When referee Nigel Owens blows the whistle to get the Rugby World Cup final under way it will be the highlight of what is an inspiring personal journey.
While the Wallabies and the All Blacks will rightly be the star attraction, Owens, 44, would prefer to remain oblivious as millions of fans around the world analyse every decision he makes.
As his tiny hometown village of Mynyddcerrig in rural Wales celebrated his appointment to control the biggest game of them all, Owens aptly tweeted: “Never ever forget where u (sic) have come from.”
Owens has certainly come a long way from the 24-year-old who left a suicide note for his parents before leaving his house with a loaded shotgun, as well as whisky and paracetamol.
He overdosed on the latter combination, falling into a deep coma and was only saved when a police helicopter located him in the nick of time.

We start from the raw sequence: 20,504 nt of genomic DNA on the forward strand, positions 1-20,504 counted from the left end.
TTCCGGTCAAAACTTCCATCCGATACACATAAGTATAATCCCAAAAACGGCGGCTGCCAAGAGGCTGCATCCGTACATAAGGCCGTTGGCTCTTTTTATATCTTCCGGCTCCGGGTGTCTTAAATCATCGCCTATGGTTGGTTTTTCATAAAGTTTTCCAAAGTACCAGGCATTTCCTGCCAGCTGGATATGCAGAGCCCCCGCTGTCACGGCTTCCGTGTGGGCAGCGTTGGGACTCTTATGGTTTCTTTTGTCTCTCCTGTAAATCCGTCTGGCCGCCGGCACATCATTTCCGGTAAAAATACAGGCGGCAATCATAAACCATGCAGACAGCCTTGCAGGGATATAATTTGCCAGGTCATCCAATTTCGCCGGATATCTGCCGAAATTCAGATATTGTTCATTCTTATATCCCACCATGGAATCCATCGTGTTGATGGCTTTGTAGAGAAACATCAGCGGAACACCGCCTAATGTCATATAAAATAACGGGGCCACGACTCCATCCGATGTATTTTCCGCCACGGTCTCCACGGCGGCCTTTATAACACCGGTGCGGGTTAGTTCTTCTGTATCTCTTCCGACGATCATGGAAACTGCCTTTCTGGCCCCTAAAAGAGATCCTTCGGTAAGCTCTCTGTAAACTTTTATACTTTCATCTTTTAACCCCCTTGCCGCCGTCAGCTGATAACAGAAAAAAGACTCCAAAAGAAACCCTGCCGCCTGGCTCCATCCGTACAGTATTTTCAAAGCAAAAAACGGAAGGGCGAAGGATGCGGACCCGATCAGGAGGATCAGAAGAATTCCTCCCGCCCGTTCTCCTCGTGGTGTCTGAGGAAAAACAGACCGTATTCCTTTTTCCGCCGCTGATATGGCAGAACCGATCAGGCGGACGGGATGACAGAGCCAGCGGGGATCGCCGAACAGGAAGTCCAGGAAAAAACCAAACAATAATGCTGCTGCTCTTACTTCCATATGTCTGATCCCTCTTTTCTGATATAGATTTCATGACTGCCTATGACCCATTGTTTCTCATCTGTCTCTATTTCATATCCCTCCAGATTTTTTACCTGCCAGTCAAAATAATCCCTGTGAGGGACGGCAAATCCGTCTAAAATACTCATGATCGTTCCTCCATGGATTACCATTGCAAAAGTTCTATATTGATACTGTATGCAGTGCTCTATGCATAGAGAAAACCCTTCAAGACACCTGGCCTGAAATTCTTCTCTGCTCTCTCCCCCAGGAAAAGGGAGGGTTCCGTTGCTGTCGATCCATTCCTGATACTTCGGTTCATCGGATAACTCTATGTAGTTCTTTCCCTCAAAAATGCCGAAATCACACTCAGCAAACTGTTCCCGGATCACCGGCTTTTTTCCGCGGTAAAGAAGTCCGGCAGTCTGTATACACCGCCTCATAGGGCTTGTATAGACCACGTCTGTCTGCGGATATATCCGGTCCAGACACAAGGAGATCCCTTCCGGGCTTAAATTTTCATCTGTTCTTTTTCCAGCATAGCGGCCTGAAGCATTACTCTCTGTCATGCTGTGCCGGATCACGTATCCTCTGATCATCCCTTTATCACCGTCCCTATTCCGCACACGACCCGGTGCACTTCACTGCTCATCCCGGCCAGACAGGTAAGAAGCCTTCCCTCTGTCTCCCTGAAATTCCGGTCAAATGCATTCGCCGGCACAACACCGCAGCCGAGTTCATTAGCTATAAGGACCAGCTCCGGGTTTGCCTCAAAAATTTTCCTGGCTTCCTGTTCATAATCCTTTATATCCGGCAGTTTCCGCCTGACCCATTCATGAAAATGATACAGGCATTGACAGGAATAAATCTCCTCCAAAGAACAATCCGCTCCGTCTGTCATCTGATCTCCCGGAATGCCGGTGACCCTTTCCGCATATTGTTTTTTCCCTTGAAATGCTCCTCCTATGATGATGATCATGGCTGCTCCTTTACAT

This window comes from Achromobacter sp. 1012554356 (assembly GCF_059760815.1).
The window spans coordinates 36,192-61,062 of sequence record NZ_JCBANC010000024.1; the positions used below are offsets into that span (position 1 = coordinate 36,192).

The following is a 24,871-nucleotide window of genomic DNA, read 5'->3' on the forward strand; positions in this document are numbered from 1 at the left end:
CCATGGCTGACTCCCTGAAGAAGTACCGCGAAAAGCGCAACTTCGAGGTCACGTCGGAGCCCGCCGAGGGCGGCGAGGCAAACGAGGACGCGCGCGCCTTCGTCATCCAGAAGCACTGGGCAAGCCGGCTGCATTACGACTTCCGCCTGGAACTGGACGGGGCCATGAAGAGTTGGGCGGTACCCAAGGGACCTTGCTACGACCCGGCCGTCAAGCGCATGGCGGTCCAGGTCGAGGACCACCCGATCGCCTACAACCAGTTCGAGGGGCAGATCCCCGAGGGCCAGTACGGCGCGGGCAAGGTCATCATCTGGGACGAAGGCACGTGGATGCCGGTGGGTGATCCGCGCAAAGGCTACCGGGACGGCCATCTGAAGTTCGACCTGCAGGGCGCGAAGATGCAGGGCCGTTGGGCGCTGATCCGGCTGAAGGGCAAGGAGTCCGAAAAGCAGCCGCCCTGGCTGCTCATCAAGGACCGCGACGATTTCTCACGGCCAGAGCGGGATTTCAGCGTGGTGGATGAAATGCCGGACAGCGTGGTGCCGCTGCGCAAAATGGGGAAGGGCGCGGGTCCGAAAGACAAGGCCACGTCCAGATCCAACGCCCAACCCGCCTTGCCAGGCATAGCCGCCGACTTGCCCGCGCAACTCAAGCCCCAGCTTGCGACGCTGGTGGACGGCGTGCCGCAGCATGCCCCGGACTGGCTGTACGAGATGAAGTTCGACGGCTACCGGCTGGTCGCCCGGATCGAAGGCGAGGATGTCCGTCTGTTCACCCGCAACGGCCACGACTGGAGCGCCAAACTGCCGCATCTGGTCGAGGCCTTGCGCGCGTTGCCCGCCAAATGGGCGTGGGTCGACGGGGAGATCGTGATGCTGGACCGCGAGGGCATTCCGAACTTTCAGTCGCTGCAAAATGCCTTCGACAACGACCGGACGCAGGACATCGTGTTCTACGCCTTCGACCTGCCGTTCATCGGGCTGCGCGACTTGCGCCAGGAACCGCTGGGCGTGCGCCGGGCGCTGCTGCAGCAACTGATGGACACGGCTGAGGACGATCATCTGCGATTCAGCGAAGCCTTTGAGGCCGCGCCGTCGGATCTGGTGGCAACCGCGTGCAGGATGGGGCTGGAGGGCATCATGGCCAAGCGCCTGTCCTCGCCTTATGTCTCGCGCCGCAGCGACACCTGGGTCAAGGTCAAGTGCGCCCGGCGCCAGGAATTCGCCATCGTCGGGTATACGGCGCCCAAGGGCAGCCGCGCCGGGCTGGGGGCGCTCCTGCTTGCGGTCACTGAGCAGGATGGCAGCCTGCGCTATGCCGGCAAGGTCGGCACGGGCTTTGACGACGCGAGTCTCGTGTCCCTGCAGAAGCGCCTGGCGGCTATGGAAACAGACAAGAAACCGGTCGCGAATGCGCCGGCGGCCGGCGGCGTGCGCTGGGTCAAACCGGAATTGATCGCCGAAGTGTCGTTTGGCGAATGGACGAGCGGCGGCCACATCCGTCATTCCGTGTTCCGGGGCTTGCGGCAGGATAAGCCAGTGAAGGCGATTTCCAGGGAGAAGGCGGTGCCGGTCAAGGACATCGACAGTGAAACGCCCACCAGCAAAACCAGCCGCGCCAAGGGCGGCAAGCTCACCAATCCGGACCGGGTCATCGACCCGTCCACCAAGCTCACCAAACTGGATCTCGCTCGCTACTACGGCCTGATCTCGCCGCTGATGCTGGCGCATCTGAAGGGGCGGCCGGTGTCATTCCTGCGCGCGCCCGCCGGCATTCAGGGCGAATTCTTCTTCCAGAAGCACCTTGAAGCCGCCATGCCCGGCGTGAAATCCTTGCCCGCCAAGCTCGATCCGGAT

He was hooked to steroids, becoming short-tempered, and also suffered from depression.
“I wasn’t dealing well with accepting who I was,” he says in the documentary Nigel Owens, True to Myself, which aired on BBC Wales.
One of the first openly gay figures in rugby, Owens publicly came out on prime time television in Wales eight years ago. He has gone on to become one of the most respected referees in the game with his strict, but empathetic style of officiating.
Owens is well known for his witty one-liners, one of the more memorable coming when was trying to get players to form a decent line-out: “C’mon lads, I’m straighter than that one.”
Owens tries his hardest to take all media coverage and criticism in a light-hearted fashion, and agreed to meet a Welsh rugby fan who sent a homophobic tweet in his direction in March.
When visiting the Queen at Buckingham Palace earlier this year, his humour was again to the fore when he tweeted: “Well I have met a few Queens in my time some of you even say I am one. But on the way to Buckingham Palace now to meet the real one.#excited”
Naturally, his sexuality does not matter when it comes to the game, but kick-off will mark a huge moment for Owens himself, for the game of rugby and indeed for sport in general.